Rwanda’s most-wanted genocide suspect Felicien Kabuga loses extradition appeal
01 October 2020 | 7:00 am
Felicien Kabuga allegedly financed and helped orchestrate the murder of hundreds of thousands of Tutsis. He evaded justice for 25 years until he was caught outside Paris earlier this year. He will face a UN tribunal.
In an interview with FRANCE 24, Ukrainian Foreign Minister Dmytro Kuleba urged France and President Emmanuel Macron to call atrocities committed by Russian forces in Ukraine a "genocide”. Macron earlier this week refused to use the term, a decision that Ukraine's President Volodymyr Zelensky called "painful".
The last surviving alleged attacker, Salah A., said he hoped his apology would help the relatives of those killed. One hundred and thirty people were killed in the atrocities claimed by the "Islamic State" armed group.
Jorge Moreira has been charged with terrorism and murder in Lebanon over his role in bringing ammonium nitrate explosives into the country. The August 2020 blast killed over 200 people and devastated entire suburbs.
Prosecutors in Germany accuse the man of crimes against humanity and murder in Gambia. Among the victims of the so-called "Junglers" death squad was a prominent journalist and AFP correspondent.
Kigali is hitting back at critics, justifying the controversial deal to relocate asylum seekers in Britain to Rwanda. Human rights groups and the United Nations have slammed the agreement as "unethical."
Africa's demographic growth is having a considerable impact on the continent's capital cities. Kigali, for example, is set to double its population by 2050. In one of the most densely populated areas in the world, authorities are trying to organise this growth in terms of urban planning and economics. Rwanda, which holds great ambitions on the continent, has plans to turn Kigali into Africa’s major international hub of business and finance.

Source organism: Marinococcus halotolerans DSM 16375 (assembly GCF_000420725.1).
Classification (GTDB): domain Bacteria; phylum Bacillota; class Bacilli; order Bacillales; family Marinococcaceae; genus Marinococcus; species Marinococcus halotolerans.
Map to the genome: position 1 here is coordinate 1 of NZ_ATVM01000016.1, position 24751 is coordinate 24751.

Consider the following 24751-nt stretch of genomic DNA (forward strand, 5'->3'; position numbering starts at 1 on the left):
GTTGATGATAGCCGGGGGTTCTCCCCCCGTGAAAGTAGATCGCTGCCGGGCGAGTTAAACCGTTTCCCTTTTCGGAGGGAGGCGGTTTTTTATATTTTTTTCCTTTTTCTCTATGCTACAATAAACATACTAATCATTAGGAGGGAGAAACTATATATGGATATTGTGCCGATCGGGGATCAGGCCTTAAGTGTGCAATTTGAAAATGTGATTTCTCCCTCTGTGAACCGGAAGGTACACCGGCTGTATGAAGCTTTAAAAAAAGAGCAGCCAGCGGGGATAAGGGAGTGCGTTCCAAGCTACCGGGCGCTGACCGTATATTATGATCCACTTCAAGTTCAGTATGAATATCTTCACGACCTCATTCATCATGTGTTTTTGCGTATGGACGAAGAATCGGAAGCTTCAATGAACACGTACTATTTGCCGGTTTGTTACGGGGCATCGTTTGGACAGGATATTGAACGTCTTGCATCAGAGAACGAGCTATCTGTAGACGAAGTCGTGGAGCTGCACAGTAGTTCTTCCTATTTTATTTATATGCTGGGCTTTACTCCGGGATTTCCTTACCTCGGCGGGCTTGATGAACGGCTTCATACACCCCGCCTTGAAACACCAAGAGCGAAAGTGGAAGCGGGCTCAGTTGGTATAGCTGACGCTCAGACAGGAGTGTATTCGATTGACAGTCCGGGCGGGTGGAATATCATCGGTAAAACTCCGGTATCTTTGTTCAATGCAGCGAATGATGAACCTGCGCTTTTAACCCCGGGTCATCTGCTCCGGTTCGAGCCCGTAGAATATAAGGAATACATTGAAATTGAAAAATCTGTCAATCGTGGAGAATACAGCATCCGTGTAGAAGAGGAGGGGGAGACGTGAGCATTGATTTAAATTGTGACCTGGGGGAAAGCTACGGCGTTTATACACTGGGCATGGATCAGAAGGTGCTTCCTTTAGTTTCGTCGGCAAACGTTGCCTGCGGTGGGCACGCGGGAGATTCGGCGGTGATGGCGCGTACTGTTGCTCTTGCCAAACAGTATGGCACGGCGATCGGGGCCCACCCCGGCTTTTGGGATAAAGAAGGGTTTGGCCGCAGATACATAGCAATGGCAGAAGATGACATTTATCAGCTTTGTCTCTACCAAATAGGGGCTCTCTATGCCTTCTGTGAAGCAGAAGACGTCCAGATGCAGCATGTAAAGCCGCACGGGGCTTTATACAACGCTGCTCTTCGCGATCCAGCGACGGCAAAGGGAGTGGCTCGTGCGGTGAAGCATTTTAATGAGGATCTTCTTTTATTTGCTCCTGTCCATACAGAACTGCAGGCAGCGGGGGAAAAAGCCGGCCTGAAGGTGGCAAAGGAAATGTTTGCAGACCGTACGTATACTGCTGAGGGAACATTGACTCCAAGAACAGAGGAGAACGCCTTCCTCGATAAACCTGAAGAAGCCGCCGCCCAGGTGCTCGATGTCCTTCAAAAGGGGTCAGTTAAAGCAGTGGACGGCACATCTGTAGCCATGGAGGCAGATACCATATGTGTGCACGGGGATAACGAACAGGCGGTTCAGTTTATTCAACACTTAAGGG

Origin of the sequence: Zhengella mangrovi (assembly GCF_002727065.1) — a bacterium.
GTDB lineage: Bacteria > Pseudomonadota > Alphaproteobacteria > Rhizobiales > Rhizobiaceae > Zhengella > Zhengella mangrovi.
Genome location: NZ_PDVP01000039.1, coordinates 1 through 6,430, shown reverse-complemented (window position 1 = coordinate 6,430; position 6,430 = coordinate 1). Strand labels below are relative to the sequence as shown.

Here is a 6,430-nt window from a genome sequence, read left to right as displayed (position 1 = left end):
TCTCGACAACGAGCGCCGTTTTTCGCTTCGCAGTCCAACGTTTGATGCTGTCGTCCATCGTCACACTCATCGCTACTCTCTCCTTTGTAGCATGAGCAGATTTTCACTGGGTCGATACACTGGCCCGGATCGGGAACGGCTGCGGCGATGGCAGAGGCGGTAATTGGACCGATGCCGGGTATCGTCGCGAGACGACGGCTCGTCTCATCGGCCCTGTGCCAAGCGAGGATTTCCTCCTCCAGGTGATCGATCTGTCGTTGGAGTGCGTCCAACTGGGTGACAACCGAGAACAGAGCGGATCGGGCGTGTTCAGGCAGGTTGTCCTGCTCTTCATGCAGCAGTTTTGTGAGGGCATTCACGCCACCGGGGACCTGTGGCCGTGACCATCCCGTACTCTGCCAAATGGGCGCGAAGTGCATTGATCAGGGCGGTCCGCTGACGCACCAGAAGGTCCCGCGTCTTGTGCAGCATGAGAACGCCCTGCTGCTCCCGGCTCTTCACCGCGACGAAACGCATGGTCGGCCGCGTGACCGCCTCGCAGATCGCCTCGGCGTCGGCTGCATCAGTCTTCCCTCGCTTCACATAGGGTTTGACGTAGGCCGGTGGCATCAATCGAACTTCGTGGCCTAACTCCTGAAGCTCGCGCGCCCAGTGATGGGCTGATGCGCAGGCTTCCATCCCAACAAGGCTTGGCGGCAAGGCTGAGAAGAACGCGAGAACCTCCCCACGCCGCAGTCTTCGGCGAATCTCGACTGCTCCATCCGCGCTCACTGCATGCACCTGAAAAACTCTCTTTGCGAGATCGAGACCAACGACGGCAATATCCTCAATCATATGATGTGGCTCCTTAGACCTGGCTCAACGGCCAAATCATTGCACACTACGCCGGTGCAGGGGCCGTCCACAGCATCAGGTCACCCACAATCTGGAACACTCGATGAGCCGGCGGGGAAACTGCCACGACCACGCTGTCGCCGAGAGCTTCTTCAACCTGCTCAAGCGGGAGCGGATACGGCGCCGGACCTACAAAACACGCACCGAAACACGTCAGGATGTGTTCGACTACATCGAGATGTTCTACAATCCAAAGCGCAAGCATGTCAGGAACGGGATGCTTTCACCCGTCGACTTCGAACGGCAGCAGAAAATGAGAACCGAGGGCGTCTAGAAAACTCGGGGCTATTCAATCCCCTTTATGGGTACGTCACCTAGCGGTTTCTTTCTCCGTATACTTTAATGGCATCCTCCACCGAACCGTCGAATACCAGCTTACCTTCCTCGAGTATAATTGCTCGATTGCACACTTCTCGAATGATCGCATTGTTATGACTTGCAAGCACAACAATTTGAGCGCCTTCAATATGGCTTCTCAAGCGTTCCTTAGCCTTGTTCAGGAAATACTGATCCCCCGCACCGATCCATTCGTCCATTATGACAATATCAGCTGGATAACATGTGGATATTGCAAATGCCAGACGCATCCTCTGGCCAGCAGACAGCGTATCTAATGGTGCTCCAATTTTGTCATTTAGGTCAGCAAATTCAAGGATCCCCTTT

A Rwandan government official has said the first 50 asylum seekers, sent from the UK under a controversial scheme, could arrive by the end of the May.
Rwanda has said the Congolese military shelled Musanze district in the north of the country, wounding several civilians.
Clashes between the Congolese armed forces and the M23 militia group have sent thousands of people over the border to Rwanda seeking shelter. Meanwhile, the UK and Rwanda are to settle 50 undocumented migrants who arrived on British shores in the Rwandan capital Kigali; we take a closer look. And Zimbabwe wants to sidestep international conventions to sell its $600 million stockpile in black market ivory – not without controversy.
The British government has said the first flight of asylum seekers being sent to Rwanda under a controversial scheme will take place on June 14.
Authorities say a suspect had complete copies of police investigation and judicial case files. Investigators also found glass shards in a getaway car, directly linking suspects to the theft of €113.8 million in jewels.
Anti-Rwanda protests hit Congolese cities, accusing Kigali of backing the M23 rebel group. Two Rwandan soldiers have however been released in peace talks mediated by Angola. Also, hundreds of Sudanese protesters have demanded the dismissal of the United Nations mission chief, who is working to resolve a political crisis sparked by last year's military coup. And Pritzker Prize winner Diebedo Francis Kéré is given a hero's welcome on a trip back to Ouagadougou.
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